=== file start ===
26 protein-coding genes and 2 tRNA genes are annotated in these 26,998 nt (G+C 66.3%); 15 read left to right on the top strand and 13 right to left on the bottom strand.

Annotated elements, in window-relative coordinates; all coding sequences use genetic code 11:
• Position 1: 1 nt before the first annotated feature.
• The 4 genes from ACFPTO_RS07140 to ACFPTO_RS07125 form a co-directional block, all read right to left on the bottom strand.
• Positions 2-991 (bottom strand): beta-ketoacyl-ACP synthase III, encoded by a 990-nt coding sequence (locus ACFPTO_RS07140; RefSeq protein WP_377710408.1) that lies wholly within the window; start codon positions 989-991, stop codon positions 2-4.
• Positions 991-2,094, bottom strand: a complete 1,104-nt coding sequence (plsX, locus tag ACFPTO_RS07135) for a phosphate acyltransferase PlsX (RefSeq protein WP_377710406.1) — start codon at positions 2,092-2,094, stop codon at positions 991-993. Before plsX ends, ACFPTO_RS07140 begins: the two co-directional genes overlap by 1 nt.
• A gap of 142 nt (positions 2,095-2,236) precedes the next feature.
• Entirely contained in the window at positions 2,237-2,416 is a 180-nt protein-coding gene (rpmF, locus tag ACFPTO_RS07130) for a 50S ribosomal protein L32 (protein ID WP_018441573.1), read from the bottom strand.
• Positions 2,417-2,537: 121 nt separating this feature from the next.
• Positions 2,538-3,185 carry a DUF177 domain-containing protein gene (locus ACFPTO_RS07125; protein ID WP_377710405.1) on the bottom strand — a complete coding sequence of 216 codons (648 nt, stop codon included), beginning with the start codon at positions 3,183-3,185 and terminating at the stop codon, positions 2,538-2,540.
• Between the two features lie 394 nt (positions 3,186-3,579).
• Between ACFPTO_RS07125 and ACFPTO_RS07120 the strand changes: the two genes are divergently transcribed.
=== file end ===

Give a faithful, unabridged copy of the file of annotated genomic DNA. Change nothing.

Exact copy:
26 protein-coding genes and 2 tRNA genes are annotated in these 26,998 nt (G+C 66.3%); 15 read left to right on the top strand and 13 right to left on the bottom strand.

Annotated elements, in window-relative coordinates; all coding sequences use genetic code 11:
• Position 1: 1 nt before the first annotated feature.
• The 4 genes from ACFPTO_RS07140 to ACFPTO_RS07125 form a co-directional block, all read right to left on the bottom strand.
• Positions 2-991 (bottom strand): beta-ketoacyl-ACP synthase III, encoded by a 990-nt coding sequence (locus ACFPTO_RS07140; RefSeq protein WP_377710408.1) that lies wholly within the window; start codon positions 989-991, stop codon positions 2-4.
• Positions 991-2,094, bottom strand: a complete 1,104-nt coding sequence (plsX, locus tag ACFPTO_RS07135) for a phosphate acyltransferase PlsX (RefSeq protein WP_377710406.1) — start codon at positions 2,092-2,094, stop codon at positions 991-993. Before plsX ends, ACFPTO_RS07140 begins: the two co-directional genes overlap by 1 nt.
• A gap of 142 nt (positions 2,095-2,236) precedes the next feature.
• Entirely contained in the window at positions 2,237-2,416 is a 180-nt protein-coding gene (rpmF, locus tag ACFPTO_RS07130) for a 50S ribosomal protein L32 (protein ID WP_018441573.1), read from the bottom strand.
• Positions 2,417-2,537: 121 nt separating this feature from the next.
• Positions 2,538-3,185 carry a DUF177 domain-containing protein gene (locus ACFPTO_RS07125; protein ID WP_377710405.1) on the bottom strand — a complete coding sequence of 216 codons (648 nt, stop codon included), beginning with the start codon at positions 3,183-3,185 and terminating at the stop codon, positions 2,538-2,540.
• Between the two features lie 394 nt (positions 3,186-3,579).
• Between ACFPTO_RS07125 and ACFPTO_RS07120 the strand changes: the two genes are divergently transcribed.